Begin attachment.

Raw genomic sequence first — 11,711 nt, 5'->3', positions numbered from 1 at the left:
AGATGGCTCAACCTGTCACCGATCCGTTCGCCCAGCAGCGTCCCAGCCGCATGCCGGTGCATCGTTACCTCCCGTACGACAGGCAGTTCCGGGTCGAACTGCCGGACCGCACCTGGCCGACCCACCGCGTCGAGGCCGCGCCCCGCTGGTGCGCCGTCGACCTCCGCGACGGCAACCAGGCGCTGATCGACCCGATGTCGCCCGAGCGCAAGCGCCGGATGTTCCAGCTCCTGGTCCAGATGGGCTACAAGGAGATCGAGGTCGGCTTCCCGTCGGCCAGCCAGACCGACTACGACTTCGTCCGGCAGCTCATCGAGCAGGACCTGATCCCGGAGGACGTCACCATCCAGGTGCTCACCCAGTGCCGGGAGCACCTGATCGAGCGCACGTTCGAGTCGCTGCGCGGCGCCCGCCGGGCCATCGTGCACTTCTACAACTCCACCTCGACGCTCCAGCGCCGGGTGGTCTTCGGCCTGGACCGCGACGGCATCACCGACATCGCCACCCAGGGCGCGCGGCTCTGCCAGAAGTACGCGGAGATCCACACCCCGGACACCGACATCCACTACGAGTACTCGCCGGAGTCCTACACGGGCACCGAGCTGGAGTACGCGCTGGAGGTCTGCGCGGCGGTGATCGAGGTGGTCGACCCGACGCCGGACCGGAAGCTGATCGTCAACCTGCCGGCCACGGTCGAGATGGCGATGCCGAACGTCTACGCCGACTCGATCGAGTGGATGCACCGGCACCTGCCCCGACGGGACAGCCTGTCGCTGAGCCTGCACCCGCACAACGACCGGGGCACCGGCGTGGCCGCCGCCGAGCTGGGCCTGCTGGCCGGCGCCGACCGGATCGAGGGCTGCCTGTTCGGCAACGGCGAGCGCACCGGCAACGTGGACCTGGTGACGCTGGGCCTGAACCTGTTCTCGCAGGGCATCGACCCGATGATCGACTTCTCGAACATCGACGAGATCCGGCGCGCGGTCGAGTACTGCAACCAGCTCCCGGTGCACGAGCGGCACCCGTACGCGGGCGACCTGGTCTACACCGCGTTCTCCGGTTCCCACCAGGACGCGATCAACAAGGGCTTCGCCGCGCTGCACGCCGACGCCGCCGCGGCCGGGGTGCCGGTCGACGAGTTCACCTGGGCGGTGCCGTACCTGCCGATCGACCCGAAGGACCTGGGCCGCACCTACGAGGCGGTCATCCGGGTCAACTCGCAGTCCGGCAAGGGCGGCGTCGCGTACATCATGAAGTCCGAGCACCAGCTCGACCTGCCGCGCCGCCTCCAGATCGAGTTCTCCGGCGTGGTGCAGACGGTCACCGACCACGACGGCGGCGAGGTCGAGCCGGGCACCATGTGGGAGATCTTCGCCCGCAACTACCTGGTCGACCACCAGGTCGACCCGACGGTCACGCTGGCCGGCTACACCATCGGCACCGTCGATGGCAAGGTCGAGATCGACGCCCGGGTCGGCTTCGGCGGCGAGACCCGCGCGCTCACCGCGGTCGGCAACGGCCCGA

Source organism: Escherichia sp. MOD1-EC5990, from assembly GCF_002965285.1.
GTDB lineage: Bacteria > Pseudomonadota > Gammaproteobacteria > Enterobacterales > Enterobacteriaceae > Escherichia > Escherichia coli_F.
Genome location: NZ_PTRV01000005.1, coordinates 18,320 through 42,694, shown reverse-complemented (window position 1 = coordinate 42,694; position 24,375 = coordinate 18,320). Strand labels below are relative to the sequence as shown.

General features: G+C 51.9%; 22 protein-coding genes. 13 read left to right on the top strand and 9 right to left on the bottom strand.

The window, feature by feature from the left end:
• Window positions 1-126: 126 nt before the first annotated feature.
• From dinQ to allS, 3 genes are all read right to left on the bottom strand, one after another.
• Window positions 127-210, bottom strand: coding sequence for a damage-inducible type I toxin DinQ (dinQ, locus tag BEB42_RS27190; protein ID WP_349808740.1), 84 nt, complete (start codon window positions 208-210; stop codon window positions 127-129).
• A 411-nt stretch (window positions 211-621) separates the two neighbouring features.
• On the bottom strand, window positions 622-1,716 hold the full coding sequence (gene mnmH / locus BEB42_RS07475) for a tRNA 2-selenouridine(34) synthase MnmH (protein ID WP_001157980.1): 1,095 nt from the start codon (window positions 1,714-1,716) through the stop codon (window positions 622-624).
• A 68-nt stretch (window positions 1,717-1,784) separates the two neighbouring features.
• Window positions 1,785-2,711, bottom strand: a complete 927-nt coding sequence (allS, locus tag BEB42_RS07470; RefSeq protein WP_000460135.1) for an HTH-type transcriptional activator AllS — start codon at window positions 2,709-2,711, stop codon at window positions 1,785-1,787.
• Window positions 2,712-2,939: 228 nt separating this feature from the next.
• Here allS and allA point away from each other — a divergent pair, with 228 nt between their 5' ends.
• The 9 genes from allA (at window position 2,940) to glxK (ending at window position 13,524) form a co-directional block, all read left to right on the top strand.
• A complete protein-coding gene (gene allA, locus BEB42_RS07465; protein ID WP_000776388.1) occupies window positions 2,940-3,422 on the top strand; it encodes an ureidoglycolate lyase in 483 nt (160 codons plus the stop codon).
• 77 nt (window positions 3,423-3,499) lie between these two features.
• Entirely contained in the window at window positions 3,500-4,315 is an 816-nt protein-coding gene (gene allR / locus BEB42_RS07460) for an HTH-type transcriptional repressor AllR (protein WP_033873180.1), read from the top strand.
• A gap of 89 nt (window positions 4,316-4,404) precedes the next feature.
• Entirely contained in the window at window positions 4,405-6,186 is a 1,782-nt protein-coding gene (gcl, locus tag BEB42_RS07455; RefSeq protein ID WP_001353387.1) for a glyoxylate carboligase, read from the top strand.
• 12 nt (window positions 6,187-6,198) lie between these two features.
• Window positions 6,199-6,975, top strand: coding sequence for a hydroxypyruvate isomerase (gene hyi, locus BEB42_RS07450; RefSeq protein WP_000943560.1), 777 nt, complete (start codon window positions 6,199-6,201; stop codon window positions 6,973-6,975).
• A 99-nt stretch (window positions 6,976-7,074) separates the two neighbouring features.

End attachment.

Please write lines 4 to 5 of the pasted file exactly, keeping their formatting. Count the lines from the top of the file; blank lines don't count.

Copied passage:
GTDB lineage: Bacteria > Pseudomonadota > Gammaproteobacteria > Enterobacterales > Enterobacteriaceae > Escherichia > Escherichia coli_F.
Genome location: NZ_PTRV01000005.1, coordinates 18,320 through 42,694, shown reverse-complemented (window position 1 = coordinate 42,694; position 24,375 = coordinate 18,320). Strand labels below are relative to the sequence as shown.